Turkey’s current account deficit declined by 18% y/y to $3.06bn in March after expanding by 29% y/y in February, the central bank announced on May 11.
Markets expected a deficit of $3.16bn, according to a Reuters poll. The better than expected March result was mainly driven by rising exports.
Turkey’s current account deficit – traditionally the economy’s weak spot stemming from a heavy reliance on imports, especially energy – stood at $32.6bn in 2016, compared to the previous year’s $32.1bn. The government’s forecast for 2017 is $32bn, or 4.2% of GDP. The IMF expects the current account deficit to widen to 4.7% of GDP in 2017 from 3.8% in 2016.
Exports in March rose by 14% y/y to $15.4bn while imports were up 6% y/y to $18.2bn, leading to a foreign trade deficit of $2.84bn in the third month of 2017, a 22% y/y decline from a year ago.
Tourism revenues, which traditionally help the country plug its large current account deficit, were up 4% y/y to $749mn, financing 25% of the current account shortfall in March.
Also on the financing side, net foreign direct investment (FDI) inflows rose 37% y/y to $1.57bn, while net portfolio inflows declined by 20% y/y to $2.23bn in March. There was an outflow of $49mn from Turkish equities in the month, while the domestic government debt securities market saw an inflow of $1.02bn. The central bank also reported an outflow of $1.15bn through net errors and omissions.
Following the release of the latest data, the Turkish lira was trading at 3.5691 per dollar, down 0.50% d/d, as of 10:10 on May 11. The main stock exchange index, the BIST-100, was up 0.24% to a new historical high of 96,424.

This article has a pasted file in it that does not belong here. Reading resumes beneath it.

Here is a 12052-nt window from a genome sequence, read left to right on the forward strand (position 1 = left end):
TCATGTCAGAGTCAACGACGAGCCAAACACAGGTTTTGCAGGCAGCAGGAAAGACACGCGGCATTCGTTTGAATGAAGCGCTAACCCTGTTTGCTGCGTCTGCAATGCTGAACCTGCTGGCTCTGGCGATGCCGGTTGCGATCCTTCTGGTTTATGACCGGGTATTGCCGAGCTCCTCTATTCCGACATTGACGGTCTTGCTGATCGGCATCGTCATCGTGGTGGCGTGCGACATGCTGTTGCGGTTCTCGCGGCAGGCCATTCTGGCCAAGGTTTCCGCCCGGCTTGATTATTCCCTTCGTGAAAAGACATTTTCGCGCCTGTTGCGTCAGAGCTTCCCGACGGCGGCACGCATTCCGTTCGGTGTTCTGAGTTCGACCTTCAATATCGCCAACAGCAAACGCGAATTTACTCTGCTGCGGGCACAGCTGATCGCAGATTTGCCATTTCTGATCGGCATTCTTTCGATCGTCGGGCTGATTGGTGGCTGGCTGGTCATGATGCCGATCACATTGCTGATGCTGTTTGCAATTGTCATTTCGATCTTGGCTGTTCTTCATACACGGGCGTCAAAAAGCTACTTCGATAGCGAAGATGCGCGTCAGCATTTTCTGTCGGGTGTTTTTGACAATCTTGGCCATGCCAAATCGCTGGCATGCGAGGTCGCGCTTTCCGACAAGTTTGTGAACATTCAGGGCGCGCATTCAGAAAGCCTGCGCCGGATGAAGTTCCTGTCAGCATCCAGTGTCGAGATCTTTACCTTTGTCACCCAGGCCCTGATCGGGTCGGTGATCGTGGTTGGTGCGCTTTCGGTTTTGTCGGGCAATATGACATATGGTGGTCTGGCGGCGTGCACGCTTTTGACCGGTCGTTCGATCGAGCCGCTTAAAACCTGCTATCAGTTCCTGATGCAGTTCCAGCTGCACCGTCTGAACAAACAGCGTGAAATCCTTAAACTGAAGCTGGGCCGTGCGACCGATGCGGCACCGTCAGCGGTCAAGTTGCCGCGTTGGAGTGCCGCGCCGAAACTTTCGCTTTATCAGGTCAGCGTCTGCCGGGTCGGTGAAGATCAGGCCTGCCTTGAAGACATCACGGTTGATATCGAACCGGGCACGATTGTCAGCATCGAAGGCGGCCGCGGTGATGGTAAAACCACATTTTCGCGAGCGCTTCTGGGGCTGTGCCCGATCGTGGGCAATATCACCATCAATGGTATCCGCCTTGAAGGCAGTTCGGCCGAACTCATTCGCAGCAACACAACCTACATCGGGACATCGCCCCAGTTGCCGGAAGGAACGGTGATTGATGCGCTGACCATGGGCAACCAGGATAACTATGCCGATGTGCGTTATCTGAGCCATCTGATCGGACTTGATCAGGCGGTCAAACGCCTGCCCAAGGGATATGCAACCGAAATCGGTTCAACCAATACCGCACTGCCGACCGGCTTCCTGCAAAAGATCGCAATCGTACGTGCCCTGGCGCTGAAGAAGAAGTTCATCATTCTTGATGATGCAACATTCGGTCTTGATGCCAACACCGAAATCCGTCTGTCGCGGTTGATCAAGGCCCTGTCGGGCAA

Turkey's persistent current account deficit and its high external financing needs constrain ratings because they make economic growth vulnerable to external refinancing risks, S&P Global Ratings warned last week when it affirmed Turkey’s unsolicited 'BB/B' foreign currency long- and short-term sovereign credit ratings.
Turkey is heavily dependent on external loans to finance its large current account deficit. Debt-financed consumption proved the main driver of the country’s remarkable economic growth in the past decade. But as economic growth is heading for a slowdown and exports remain weak, Turkey’s corporate sector, especially when it comes to tourism firms, may find it difficult to meet liabilities.
In the first quarter of 2017, a total of 3.8mn foreign tourists visited the country, a 6.43% y/y fall, according to tourism ministry data. Tourism revenues, as a result, plunged 17.1% y/y to stand at $3.37bn in Q1, according to the statistics office TUIK. Turkey is targeting $23.5bn in tourism revenues for 2017.
|Turkey's Balance of Payments|
|Goods, Services and Primary Income||-33,548||-34,415||3%||-8,758||4%|
|Goods and Services||-23,906||-25,424||6%||-6,603||1%|
|Foreign trade balance||-48,114||-40,843||-15%||-8,363||1%|
|Net acquisition of financial assets||5,095||3,155||-38%||836||9%|
|Net incurrence of liabilities||17,550||12,303||-30%||2,803||2%|
|Net Portfolio Investment||15,719||-6,292||-||-4,420||58%|
|Net acquisition of financial assets||6,129||1,511||-75%||-180||-139%|
|Net incurrence of liabilities||-9,590||7,803||-||4,240||30%|
|NET ERRORS AND OMISSIONS||10,198||11,268||10%||-2,168||-|